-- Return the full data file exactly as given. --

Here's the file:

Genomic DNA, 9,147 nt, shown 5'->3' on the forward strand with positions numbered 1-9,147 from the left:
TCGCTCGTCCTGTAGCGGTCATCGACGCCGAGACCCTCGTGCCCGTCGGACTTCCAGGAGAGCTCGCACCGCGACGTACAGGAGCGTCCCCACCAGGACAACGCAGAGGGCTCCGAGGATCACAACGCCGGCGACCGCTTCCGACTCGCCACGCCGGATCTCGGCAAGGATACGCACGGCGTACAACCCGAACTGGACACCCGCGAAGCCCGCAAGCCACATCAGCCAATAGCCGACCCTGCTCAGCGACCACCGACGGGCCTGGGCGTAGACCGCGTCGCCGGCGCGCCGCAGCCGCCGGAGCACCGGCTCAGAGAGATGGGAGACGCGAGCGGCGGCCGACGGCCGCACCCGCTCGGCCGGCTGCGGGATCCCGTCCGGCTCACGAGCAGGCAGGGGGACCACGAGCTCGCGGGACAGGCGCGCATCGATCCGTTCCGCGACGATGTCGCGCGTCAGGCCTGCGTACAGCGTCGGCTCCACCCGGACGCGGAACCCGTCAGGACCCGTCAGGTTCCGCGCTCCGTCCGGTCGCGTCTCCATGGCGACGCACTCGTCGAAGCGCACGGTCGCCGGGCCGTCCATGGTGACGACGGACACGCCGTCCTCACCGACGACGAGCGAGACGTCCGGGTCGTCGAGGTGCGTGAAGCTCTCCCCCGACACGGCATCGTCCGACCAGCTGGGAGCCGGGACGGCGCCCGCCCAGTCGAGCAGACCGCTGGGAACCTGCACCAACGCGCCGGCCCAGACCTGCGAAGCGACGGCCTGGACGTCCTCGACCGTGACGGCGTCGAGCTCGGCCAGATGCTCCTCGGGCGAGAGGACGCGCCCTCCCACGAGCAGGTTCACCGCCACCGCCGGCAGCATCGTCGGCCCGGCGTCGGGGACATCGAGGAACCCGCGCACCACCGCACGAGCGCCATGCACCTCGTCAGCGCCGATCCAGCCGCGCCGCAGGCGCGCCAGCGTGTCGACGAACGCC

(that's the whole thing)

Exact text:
Genomic DNA, 9,147 nt, shown 5'->3' on the forward strand with positions numbered 1-9,147 from the left:
TCGCTCGTCCTGTAGCGGTCATCGACGCCGAGACCCTCGTGCCCGTCGGACTTCCAGGAGAGCTCGCACCGCGACGTACAGGAGCGTCCCCACCAGGACAACGCAGAGGGCTCCGAGGATCACAACGCCGGCGACCGCTTCCGACTCGCCACGCCGGATCTCGGCAAGGATACGCACGGCGTACAACCCGAACTGGACACCCGCGAAGCCCGCAAGCCACATCAGCCAATAGCCGACCCTGCTCAGCGACCACCGACGGGCCTGGGCGTAGACCGCGTCGCCGGCGCGCCGCAGCCGCCGGAGCACCGGCTCAGAGAGATGGGAGACGCGAGCGGCGGCCGACGGCCGCACCCGCTCGGCCGGCTGCGGGATCCCGTCCGGCTCACGAGCAGGCAGGGGGACCACGAGCTCGCGGGACAGGCGCGCATCGATCCGTTCCGCGACGATGTCGCGCGTCAGGCCTGCGTACAGCGTCGGCTCCACCCGGACGCGGAACCCGTCAGGACCCGTCAGGTTCCGCGCTCCGTCCGGTCGCGTCTCCATGGCGACGCACTCGTCGAAGCGCACGGTCGCCGGGCCGTCCATGGTGACGACGGACACGCCGTCCTCACCGACGACGAGCGAGACGTCCGGGTCGTCGAGGTGCGTGAAGCTCTCCCCCGACACGGCATCGTCCGACCAGCTGGGAGCCGGGACGGCGCCCGCCCAGTCGAGCAGACCGCTGGGAACCTGCACCAACGCGCCGGCCCAGACCTGCGAAGCGACGGCCTGGACGTCCTCGACCGTGACGGCGTCGAGCTCGGCCAGATGCTCCTCGGGCGAGAGGACGCGCCCTCCCACGAGCAGGTTCACCGCCACCGCCGGCAGCATCGTCGGCCCGGCGTCGGGGACATCGAGGAACCCGCGCACCACCGCACGAGCGCCATGCACCTCGTCAGCGCCGATCCAGCCGCGCCGCAGGCGCGCCAGCGTGTCGACGAACGCC